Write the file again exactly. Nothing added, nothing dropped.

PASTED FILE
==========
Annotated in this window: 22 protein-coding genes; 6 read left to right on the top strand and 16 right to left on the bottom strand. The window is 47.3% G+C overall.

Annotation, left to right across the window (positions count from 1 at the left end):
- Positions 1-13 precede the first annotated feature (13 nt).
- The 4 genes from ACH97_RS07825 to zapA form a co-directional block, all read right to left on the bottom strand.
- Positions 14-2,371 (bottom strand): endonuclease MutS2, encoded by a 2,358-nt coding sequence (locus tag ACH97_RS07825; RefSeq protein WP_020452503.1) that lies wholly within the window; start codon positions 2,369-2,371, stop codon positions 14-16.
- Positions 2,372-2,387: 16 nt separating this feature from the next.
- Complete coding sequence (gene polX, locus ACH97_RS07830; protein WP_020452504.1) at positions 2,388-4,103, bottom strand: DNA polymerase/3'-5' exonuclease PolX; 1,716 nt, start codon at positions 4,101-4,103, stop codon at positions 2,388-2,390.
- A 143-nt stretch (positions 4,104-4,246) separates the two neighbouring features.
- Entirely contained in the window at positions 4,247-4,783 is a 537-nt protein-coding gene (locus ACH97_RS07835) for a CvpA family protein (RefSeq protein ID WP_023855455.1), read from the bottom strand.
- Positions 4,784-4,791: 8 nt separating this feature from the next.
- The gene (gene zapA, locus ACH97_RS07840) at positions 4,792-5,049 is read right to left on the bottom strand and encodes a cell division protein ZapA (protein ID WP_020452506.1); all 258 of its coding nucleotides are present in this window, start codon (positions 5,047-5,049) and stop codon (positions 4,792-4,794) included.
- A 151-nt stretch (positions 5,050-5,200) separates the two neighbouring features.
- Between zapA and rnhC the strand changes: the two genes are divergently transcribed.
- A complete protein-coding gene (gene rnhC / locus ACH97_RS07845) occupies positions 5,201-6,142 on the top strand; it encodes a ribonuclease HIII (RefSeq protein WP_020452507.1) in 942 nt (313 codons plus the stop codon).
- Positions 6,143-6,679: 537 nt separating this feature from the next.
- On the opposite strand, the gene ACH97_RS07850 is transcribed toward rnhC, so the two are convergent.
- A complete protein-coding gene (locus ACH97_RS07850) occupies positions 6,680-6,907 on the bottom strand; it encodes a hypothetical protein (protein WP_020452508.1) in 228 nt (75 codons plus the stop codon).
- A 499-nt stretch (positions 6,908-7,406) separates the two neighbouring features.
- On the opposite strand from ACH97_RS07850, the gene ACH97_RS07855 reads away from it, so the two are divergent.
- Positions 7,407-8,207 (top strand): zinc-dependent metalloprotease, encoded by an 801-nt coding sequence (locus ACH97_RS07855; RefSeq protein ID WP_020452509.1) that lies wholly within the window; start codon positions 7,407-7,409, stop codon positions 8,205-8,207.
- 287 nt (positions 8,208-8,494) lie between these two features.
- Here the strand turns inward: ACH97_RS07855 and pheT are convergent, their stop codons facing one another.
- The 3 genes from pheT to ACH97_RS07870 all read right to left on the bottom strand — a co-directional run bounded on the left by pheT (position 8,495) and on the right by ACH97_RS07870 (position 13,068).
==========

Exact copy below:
Annotated in this window: 22 protein-coding genes; 6 read left to right on the top strand and 16 right to left on the bottom strand. The window is 47.3% G+C overall.

Annotation, left to right across the window (positions count from 1 at the left end):
- Positions 1-13 precede the first annotated feature (13 nt).
- The 4 genes from ACH97_RS07825 to zapA form a co-directional block, all read right to left on the bottom strand.
- Positions 14-2,371 (bottom strand): endonuclease MutS2, encoded by a 2,358-nt coding sequence (locus tag ACH97_RS07825; RefSeq protein WP_020452503.1) that lies wholly within the window; start codon positions 2,369-2,371, stop codon positions 14-16.
- Positions 2,372-2,387: 16 nt separating this feature from the next.
- Complete coding sequence (gene polX, locus ACH97_RS07830; protein WP_020452504.1) at positions 2,388-4,103, bottom strand: DNA polymerase/3'-5' exonuclease PolX; 1,716 nt, start codon at positions 4,101-4,103, stop codon at positions 2,388-2,390.
- A 143-nt stretch (positions 4,104-4,246) separates the two neighbouring features.
- Entirely contained in the window at positions 4,247-4,783 is a 537-nt protein-coding gene (locus ACH97_RS07835) for a CvpA family protein (RefSeq protein ID WP_023855455.1), read from the bottom strand.
- Positions 4,784-4,791: 8 nt separating this feature from the next.
- The gene (gene zapA, locus ACH97_RS07840) at positions 4,792-5,049 is read right to left on the bottom strand and encodes a cell division protein ZapA (protein ID WP_020452506.1); all 258 of its coding nucleotides are present in this window, start codon (positions 5,047-5,049) and stop codon (positions 4,792-4,794) included.
- A 151-nt stretch (positions 5,050-5,200) separates the two neighbouring features.
- Between zapA and rnhC the strand changes: the two genes are divergently transcribed.
- A complete protein-coding gene (gene rnhC / locus ACH97_RS07845) occupies positions 5,201-6,142 on the top strand; it encodes a ribonuclease HIII (RefSeq protein WP_020452507.1) in 942 nt (313 codons plus the stop codon).
- Positions 6,143-6,679: 537 nt separating this feature from the next.
- On the opposite strand, the gene ACH97_RS07850 is transcribed toward rnhC, so the two are convergent.
- A complete protein-coding gene (locus ACH97_RS07850) occupies positions 6,680-6,907 on the bottom strand; it encodes a hypothetical protein (protein WP_020452508.1) in 228 nt (75 codons plus the stop codon).
- A 499-nt stretch (positions 6,908-7,406) separates the two neighbouring features.
- On the opposite strand from ACH97_RS07850, the gene ACH97_RS07855 reads away from it, so the two are divergent.
- Positions 7,407-8,207 (top strand): zinc-dependent metalloprotease, encoded by an 801-nt coding sequence (locus ACH97_RS07855; RefSeq protein ID WP_020452509.1) that lies wholly within the window; start codon positions 7,407-7,409, stop codon positions 8,205-8,207.
- 287 nt (positions 8,208-8,494) lie between these two features.
- Here the strand turns inward: ACH97_RS07855 and pheT are convergent, their stop codons facing one another.
- The 3 genes from pheT to ACH97_RS07870 all read right to left on the bottom strand — a co-directional run bounded on the left by pheT (position 8,495) and on the right by ACH97_RS07870 (position 13,068).